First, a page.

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Spies Like Us: How We All Helped Build Prism

Freely available software used by Google helps the NSA snoop
Spies Like Us: How We All Helped Build Prism
Photograph by Zoo Imaging Photography

Over the past few decades, the National Security Agency and the Central Intelligence Agency have spent big money to get the latest in spying technology. The supercomputer maker Cray builds multimillion-dollar machines tuned for “pattern matching” and other analytical functions and sells the systems to government agencies. Less recognized is that, in this era of open-source software, the NSA gets direct access to the inventions of thousands of the smartest computer-science minds on the planet for free.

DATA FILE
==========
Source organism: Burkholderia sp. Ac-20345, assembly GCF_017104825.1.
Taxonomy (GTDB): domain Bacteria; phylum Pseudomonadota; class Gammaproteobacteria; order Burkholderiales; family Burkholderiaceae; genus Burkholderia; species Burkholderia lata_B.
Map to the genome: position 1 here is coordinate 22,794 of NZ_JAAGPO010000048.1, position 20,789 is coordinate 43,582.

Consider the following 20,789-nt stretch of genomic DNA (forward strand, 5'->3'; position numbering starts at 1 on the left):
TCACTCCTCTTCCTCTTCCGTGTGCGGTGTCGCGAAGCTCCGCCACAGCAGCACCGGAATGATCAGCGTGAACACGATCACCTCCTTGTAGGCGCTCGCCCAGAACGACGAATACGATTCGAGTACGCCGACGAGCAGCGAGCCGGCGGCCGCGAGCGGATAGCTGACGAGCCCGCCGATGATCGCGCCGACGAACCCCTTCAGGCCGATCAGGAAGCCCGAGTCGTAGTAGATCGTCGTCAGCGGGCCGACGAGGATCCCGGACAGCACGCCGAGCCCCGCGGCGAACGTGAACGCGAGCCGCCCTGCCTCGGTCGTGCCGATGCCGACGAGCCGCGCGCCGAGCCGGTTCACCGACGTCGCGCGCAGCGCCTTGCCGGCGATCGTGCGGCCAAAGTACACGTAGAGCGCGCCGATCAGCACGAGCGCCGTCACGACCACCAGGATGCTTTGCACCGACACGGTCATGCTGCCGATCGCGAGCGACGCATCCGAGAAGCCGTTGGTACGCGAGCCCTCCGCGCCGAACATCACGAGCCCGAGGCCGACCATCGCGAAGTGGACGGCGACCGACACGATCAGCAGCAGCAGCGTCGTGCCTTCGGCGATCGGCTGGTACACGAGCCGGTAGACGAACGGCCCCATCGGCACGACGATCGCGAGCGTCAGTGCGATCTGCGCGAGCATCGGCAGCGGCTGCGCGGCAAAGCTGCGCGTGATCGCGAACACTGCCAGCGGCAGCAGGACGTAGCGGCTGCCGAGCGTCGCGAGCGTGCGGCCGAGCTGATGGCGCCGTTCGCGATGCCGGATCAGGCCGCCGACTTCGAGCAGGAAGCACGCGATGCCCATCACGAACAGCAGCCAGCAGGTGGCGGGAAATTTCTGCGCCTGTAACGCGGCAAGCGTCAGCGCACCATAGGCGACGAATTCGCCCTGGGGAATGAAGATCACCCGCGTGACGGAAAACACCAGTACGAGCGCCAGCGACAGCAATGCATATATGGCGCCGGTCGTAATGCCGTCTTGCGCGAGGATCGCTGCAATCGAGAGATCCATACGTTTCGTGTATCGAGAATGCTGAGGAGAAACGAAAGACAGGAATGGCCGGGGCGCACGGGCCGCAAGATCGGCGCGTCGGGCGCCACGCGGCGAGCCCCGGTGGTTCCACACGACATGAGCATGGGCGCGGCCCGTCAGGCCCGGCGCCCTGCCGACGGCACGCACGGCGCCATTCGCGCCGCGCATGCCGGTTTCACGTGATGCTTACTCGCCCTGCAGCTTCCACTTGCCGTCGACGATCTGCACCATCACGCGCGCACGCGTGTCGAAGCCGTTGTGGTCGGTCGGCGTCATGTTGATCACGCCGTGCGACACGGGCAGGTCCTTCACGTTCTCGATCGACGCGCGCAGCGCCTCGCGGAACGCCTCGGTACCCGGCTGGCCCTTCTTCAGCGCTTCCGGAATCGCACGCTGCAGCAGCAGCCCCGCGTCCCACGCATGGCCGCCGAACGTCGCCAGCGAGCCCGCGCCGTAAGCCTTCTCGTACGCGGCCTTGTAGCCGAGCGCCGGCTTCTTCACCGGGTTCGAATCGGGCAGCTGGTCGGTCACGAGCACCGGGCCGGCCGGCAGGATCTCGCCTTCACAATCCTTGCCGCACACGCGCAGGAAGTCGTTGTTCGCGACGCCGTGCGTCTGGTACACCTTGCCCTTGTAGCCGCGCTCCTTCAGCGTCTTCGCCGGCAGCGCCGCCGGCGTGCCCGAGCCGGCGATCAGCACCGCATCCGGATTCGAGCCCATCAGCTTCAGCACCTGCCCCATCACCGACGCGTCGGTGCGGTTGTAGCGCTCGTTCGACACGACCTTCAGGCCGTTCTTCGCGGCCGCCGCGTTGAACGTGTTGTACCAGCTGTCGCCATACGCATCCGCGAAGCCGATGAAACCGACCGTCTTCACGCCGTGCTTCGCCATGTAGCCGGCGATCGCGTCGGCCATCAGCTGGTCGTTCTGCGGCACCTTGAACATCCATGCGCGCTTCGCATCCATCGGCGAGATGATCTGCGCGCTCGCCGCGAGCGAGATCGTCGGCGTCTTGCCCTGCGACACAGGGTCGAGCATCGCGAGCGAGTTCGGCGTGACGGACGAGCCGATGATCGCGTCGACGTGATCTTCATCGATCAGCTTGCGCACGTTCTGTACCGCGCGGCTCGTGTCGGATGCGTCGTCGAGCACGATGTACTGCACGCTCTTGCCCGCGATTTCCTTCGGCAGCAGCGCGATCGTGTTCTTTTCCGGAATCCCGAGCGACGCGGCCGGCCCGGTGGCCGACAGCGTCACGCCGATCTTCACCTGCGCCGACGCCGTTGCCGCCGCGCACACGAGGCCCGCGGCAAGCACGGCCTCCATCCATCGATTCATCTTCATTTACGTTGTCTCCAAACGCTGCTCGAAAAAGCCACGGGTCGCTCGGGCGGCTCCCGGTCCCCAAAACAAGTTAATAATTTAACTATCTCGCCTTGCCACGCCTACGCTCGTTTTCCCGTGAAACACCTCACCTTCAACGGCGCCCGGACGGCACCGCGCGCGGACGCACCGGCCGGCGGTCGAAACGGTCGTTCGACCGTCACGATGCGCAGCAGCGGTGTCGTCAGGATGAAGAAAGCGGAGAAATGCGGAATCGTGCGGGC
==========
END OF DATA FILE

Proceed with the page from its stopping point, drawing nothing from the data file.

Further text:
The popularity of open-source software among the latest generation of big-time Web players means private companies disclose to the public much of the core technology behind their data management, search, and social networking services. It started with the founding of Google in 1998. The search engine giant needed to collect and analyze so much data that it couldn’t afford to buy systems from big-name tech companies. Instead, Google created its own open-source software programs that ran across hundreds of thousands of computers. Yahoo!, Facebook, and Twitter have been even more aggressive about open-sourcing their underlying infrastructure.